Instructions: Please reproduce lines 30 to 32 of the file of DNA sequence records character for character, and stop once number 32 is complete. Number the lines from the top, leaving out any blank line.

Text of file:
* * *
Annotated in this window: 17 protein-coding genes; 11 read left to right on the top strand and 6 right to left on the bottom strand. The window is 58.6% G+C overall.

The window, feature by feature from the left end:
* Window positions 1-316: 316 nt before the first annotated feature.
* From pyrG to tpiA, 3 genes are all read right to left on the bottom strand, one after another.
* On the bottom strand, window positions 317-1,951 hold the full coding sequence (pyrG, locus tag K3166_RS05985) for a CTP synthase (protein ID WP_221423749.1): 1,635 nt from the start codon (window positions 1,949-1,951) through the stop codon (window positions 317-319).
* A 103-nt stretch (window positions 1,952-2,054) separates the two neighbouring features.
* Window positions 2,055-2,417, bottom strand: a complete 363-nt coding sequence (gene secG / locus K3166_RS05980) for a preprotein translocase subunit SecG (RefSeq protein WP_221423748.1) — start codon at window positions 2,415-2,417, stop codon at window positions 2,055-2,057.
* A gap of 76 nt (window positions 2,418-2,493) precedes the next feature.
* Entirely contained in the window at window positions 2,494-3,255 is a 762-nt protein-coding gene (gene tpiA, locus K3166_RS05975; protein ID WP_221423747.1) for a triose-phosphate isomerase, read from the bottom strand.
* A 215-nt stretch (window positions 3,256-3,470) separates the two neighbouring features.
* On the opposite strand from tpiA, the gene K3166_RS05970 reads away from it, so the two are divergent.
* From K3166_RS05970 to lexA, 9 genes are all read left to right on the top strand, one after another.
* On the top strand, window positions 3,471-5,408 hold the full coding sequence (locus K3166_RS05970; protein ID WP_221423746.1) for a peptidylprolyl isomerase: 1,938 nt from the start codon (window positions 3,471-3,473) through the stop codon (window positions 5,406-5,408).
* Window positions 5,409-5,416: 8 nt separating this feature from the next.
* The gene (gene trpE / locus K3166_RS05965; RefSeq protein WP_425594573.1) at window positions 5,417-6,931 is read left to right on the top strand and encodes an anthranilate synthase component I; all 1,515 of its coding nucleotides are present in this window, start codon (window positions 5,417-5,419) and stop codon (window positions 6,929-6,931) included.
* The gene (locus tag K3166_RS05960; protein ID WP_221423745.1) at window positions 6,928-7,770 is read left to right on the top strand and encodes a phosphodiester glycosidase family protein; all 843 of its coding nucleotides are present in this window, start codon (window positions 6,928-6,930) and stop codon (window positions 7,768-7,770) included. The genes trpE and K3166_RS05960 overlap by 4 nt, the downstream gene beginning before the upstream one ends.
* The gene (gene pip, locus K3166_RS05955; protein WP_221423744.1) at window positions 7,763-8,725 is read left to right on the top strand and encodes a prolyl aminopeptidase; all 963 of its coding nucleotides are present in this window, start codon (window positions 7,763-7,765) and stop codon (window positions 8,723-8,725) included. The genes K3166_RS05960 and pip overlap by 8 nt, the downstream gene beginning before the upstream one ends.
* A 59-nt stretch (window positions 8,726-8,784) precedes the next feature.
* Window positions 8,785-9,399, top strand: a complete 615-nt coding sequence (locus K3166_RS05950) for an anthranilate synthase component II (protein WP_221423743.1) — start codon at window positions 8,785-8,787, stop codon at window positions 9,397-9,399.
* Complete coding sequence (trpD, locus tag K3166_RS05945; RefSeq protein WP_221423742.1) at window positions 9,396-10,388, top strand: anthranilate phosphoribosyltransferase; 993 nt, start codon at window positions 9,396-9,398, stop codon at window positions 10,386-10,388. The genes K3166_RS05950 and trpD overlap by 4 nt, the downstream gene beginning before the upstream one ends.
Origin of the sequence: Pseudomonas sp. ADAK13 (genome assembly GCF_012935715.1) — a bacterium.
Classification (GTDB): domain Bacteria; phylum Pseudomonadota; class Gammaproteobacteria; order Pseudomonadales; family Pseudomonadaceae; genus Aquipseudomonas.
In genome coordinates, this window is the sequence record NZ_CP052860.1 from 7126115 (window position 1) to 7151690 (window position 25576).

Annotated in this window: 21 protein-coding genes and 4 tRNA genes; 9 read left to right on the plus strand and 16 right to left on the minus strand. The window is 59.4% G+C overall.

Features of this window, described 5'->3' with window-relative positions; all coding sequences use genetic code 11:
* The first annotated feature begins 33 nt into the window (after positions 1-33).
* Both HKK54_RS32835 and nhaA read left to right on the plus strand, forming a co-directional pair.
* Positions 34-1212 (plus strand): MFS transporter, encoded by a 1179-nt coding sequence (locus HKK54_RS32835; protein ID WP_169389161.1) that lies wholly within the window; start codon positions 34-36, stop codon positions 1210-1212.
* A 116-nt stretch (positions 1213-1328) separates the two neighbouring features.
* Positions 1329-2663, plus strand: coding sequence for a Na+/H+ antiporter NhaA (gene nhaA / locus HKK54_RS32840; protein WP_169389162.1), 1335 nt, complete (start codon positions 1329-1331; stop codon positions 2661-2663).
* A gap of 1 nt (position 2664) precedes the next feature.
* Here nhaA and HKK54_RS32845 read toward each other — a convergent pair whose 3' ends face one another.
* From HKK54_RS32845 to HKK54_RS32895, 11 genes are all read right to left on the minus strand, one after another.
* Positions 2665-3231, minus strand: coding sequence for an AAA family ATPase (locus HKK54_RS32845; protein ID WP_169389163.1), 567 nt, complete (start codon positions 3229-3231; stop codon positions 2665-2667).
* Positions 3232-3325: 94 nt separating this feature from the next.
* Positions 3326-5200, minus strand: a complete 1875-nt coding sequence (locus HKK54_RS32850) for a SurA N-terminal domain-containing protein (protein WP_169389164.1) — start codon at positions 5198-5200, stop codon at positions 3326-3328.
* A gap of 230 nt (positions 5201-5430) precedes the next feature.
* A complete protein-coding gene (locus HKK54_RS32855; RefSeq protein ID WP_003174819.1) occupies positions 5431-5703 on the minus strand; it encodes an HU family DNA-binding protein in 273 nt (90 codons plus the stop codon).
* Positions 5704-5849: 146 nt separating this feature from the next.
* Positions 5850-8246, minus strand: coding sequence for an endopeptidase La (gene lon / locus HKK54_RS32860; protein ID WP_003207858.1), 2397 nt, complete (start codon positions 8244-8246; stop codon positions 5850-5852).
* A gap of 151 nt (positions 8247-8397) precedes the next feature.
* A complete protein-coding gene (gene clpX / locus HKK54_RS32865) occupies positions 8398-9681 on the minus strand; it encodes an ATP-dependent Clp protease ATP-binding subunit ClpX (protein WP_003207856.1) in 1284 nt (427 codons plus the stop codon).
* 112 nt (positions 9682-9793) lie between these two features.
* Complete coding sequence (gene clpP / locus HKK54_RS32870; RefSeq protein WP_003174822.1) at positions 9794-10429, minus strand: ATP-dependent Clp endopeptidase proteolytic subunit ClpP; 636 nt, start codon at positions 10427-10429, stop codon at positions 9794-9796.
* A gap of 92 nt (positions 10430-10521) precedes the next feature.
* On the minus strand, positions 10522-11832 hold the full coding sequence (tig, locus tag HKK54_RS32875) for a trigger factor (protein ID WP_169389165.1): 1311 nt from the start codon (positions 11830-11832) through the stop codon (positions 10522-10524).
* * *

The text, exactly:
* Positions 1329-2663, plus strand: coding sequence for a Na+/H+ antiporter NhaA (gene nhaA / locus HKK54_RS32840; protein WP_169389162.1), 1335 nt, complete (start codon positions 1329-1331; stop codon positions 2661-2663).
* A gap of 1 nt (position 2664) precedes the next feature.
* Here nhaA and HKK54_RS32845 read toward each other — a convergent pair whose 3' ends face one another.